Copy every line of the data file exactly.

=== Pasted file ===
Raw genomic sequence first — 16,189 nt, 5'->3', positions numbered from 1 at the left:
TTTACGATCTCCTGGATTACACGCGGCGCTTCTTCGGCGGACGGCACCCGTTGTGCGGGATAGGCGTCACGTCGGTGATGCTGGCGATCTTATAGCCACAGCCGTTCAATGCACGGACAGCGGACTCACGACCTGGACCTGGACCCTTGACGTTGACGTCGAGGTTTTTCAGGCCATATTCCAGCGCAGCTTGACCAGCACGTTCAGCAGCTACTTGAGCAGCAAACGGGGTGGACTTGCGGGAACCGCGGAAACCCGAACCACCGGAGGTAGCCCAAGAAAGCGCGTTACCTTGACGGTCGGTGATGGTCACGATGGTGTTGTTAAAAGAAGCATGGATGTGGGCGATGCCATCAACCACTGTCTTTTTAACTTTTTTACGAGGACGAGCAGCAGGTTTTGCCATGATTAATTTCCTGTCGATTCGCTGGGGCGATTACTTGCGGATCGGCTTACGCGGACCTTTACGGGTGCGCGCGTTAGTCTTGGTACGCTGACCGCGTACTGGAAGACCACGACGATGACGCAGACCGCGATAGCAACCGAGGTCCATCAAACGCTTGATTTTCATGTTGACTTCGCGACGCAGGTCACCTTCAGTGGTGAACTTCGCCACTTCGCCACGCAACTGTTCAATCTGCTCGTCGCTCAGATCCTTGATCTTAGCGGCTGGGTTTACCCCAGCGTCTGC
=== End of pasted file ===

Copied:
Raw genomic sequence first — 16,189 nt, 5'->3', positions numbered from 1 at the left:
TTTACGATCTCCTGGATTACACGCGGCGCTTCTTCGGCGGACGGCACCCGTTGTGCGGGATAGGCGTCACGTCGGTGATGCTGGCGATCTTATAGCCACAGCCGTTCAATGCACGGACAGCGGACTCACGACCTGGACCTGGACCCTTGACGTTGACGTCGAGGTTTTTCAGGCCATATTCCAGCGCAGCTTGACCAGCACGTTCAGCAGCTACTTGAGCAGCAAACGGGGTGGACTTGCGGGAACCGCGGAAACCCGAACCACCGGAGGTAGCCCAAGAAAGCGCGTTACCTTGACGGTCGGTGATGGTCACGATGGTGTTGTTAAAAGAAGCATGGATGTGGGCGATGCCATCAACCACTGTCTTTTTAACTTTTTTACGAGGACGAGCAGCAGGTTTTGCCATGATTAATTTCCTGTCGATTCGCTGGGGCGATTACTTGCGGATCGGCTTACGCGGACCTTTACGGGTGCGCGCGTTAGTCTTGGTACGCTGACCGCGTACTGGAAGACCACGACGATGACGCAGACCGCGATAGCAACCGAGGTCCATCAAACGCTTGATTTTCATGTTGACTTCGCGACGCAGGTCACCTTCAGTGGTGAACTTCGCCACTTCGCCACGCAACTGTTCAATCTGCTCGTCGCTCAGATCCTTGATCTTAGCGGCTGGGTTTACCCCAGCGTCTGC